Food toys, treats and foraging opportunities can amuse chickens for hours on end and are the easiest boredom busters.
A note on using food and treats to stop chickens being bored
On the one hand, using food as amusement for your chickens mimics their natural behaviours, as they would usually spend most of the day foraging.
But it is important not to rely too heavily on food and treats to amuse your chickens, especially in the long term. 90% of a laying hen's diet should be a complete layer feed, in pellet form. And hens should be given unlimited access to their feed from dawn until dusk. Even using your chicken's normal feed in a toy limits access, which is particularly problematic for lower-ranked hens who may miss out.
If you do use food and treats as boredom busters, here are some tips:
- Stick to healthy treats like forage, fruit and vegetables
- Use your chickens' normal ration where possible
- Continue to provide free access to feed for most of the day
- Clean up any uneaten food and treats to prevent rodents, spoilage and the spread of disease
Food boredom busters:
- Grow a salad bar and protect if from scratching with wire mesh. Your chickens will enjoy pecking off the fresh greenery.
- Throw piles of weeds or plants into the coop for chickens to forage through.
- Pick a bunch of tall grass or weeds and tie it into a bundle. Hang the bundle in the coop for chickens to peck at.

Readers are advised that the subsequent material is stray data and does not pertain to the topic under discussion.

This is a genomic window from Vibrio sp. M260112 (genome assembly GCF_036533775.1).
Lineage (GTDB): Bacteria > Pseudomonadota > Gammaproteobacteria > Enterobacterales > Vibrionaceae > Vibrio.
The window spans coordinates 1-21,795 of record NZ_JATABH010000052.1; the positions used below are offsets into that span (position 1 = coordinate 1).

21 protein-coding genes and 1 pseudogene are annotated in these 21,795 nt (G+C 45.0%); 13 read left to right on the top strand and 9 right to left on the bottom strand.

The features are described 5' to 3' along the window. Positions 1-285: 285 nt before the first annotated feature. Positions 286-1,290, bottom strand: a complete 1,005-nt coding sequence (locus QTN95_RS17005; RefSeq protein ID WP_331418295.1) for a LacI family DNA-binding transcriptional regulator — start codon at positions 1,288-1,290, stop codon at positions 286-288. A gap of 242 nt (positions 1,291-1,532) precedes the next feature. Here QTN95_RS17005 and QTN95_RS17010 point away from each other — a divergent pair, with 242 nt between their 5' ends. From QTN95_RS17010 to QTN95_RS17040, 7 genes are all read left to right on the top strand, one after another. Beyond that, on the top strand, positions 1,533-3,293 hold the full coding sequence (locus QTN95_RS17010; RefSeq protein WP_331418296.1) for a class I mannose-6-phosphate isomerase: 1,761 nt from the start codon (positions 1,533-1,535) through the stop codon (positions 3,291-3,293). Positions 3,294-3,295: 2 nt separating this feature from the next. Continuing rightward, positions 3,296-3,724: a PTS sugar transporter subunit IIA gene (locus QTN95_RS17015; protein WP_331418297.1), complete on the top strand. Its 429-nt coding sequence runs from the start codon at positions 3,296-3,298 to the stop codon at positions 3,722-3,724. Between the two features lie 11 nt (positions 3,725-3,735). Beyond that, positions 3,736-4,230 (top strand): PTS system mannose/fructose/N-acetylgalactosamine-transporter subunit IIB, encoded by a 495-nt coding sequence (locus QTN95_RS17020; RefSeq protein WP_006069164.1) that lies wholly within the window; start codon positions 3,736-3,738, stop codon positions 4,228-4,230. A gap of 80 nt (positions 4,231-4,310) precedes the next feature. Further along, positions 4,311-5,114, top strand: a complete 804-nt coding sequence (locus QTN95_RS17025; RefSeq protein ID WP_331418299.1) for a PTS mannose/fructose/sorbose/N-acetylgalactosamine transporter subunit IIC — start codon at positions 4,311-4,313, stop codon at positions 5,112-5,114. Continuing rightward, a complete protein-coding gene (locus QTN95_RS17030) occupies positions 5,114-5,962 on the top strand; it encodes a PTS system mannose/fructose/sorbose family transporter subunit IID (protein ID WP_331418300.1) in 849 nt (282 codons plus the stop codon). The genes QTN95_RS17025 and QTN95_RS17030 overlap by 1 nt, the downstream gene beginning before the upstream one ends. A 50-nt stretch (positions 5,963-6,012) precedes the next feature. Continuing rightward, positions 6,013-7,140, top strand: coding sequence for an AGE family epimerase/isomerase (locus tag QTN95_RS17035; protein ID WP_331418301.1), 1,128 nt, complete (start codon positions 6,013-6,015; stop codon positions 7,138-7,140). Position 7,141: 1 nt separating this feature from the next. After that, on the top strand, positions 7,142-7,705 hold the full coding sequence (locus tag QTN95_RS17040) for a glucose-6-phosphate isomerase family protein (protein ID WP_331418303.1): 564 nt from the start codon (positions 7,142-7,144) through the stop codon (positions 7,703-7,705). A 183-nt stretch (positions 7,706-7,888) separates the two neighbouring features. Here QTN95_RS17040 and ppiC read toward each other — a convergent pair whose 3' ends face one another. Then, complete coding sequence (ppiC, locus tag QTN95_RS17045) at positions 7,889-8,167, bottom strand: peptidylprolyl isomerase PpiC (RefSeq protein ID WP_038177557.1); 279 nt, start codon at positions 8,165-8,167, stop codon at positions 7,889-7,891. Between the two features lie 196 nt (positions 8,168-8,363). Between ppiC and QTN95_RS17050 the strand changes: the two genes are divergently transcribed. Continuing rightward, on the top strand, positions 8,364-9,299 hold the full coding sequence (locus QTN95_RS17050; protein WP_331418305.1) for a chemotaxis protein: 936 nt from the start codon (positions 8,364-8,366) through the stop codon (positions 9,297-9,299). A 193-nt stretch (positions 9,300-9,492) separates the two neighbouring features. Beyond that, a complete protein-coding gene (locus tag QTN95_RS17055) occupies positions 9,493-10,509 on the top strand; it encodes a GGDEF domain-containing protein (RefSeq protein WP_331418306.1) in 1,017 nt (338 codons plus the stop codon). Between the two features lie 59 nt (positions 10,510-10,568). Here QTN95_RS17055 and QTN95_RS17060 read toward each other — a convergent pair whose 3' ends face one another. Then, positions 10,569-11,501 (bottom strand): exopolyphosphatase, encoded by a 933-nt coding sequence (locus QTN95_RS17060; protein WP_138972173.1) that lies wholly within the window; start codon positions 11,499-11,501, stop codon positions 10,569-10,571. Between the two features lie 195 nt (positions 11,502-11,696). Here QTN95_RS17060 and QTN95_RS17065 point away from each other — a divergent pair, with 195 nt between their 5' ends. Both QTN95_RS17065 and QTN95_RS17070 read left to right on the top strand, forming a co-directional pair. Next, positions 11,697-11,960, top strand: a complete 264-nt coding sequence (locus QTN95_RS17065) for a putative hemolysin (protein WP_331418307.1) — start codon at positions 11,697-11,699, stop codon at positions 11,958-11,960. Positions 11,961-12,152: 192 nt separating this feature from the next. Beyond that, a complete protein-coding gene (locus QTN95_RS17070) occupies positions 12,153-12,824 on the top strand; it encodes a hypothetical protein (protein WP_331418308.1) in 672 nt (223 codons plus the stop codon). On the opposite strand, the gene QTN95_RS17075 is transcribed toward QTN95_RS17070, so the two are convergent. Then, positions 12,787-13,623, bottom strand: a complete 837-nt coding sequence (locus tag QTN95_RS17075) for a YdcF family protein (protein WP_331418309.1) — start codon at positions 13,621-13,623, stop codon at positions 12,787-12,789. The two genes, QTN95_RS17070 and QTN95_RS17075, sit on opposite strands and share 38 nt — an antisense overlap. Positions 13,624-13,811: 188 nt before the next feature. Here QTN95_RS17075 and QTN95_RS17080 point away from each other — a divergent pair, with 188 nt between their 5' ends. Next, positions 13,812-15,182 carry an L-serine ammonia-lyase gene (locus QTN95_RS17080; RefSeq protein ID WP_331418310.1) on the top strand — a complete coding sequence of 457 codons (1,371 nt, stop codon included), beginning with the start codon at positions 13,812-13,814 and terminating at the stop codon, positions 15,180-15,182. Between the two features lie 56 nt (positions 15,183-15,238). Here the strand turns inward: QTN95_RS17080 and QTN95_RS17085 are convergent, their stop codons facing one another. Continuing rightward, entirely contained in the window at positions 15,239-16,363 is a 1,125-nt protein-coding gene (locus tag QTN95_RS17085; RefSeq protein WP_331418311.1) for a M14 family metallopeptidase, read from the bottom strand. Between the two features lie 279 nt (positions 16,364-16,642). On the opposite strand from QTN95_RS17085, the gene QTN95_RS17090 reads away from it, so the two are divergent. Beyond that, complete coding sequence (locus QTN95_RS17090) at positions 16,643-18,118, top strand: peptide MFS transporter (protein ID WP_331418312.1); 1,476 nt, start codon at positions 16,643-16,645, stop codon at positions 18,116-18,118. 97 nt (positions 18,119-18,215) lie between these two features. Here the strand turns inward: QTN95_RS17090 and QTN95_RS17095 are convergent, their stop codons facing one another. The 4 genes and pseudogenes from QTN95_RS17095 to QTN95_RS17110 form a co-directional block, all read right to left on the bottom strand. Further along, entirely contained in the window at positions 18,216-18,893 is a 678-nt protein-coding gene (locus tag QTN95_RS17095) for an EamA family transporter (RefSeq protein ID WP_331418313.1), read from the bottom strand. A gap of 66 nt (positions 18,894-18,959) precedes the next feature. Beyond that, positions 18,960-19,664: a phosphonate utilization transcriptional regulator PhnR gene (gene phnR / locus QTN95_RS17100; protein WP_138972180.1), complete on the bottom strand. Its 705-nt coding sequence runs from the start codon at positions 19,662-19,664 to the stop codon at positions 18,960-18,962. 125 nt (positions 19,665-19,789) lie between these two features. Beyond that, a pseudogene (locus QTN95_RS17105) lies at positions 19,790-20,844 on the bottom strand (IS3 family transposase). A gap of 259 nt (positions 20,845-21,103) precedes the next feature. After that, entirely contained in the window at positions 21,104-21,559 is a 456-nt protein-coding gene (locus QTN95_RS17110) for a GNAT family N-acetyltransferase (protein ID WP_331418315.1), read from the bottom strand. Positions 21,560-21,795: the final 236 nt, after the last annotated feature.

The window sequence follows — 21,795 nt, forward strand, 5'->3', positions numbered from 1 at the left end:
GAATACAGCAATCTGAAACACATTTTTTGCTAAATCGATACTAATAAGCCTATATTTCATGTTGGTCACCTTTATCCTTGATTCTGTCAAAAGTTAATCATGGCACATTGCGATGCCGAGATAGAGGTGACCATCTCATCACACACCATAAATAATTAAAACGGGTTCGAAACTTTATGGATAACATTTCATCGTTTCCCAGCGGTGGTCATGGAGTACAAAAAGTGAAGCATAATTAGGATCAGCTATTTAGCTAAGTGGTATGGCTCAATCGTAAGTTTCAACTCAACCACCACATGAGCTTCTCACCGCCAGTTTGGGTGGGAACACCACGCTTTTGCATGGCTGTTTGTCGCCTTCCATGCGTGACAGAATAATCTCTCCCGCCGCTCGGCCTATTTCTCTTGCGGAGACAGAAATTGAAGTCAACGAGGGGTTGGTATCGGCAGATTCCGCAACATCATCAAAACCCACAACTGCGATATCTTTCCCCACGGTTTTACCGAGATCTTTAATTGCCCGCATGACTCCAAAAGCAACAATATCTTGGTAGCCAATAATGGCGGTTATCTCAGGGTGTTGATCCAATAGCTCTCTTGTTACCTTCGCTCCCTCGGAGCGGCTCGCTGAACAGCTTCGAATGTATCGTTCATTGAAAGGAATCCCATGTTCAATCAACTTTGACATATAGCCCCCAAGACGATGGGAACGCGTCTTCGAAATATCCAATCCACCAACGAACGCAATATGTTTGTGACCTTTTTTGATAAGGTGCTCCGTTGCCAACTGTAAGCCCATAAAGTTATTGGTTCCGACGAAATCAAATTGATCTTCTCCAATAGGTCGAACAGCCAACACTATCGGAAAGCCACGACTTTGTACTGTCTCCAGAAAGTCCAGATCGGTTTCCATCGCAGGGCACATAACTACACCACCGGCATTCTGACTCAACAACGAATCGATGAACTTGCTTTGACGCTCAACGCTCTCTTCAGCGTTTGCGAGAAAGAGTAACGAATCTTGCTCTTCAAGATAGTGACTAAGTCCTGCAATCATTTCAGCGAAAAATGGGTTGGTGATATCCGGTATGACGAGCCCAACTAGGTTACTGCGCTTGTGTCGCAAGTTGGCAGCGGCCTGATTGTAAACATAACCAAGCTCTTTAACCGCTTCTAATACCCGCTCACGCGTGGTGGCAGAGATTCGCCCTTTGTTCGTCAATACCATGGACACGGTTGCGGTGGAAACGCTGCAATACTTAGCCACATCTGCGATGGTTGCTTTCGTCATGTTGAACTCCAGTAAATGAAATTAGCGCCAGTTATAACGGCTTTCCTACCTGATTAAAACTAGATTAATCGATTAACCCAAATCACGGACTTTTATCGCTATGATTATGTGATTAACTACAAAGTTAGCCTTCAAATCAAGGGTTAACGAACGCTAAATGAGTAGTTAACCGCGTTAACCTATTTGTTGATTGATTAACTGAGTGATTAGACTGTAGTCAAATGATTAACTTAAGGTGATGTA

- Give your chickens sunflower heads.
- Tie a cabbage or iceberg lettuce to a string and hang it in the coop as a chicken pinata.
- A pumpkin or melon will amuse chickens for hours, and they will eventually eat the whole thing! Just keep the 10 % rule in mind and remove the treat after your chickens have had enough for the day. In our coop, a pumpkin will last almost a week this way!
DIY TOYS FOR CHICKENS:
- Put a few holes in a plastic bottle and fill it with feed. As the bottle rolls around, feed will come out, much to the flock's excitement!
- Stuff bones, hollow logs or lengths of pipe with treats or a mixture of newspaper or shredded paper and treats (Kong-style dog toys will also work!)
- Drill a hole in the bottom of a plastic bucket so that food will fall through when the bucket is shaken, and hang the bucket in the coop. Food size is important here!
- Almost any food-based cat or dog toy, including puzzles and ones where you have to press a button to release food, can be fun for chickens!
If you have a garden, turn pest control into a chicken treat by catching grasshoppers or caterpillars and throwing them into the coop. Avoid slugs and snails, though, as they are more likely to carry chicken parasites.
If you can’t catch insects, it is often possible to buy them at pet stores. Chickens will go crazy catching live insects in the coop. Just mindful that a few will always escape!
A note on light
Daylight is essential for egg production. And in places where winter days are very short, the only way to ensure your hens still lay may be by lighting the coop.
But keep in mind, there are benefits to the dark winters in climates where hens are confined to the coop. If it is dark, your hens are asleep or roosting, and therefore not bored and not getting in trouble. So if you are extending the daylight hours in your coop during winter, you will need to provide more amusement for your birds as well!
Do you have any other great chicken boredom busters? We'd love to hear about them!
Happy chicken keeping!
Rachael at Dine a Chook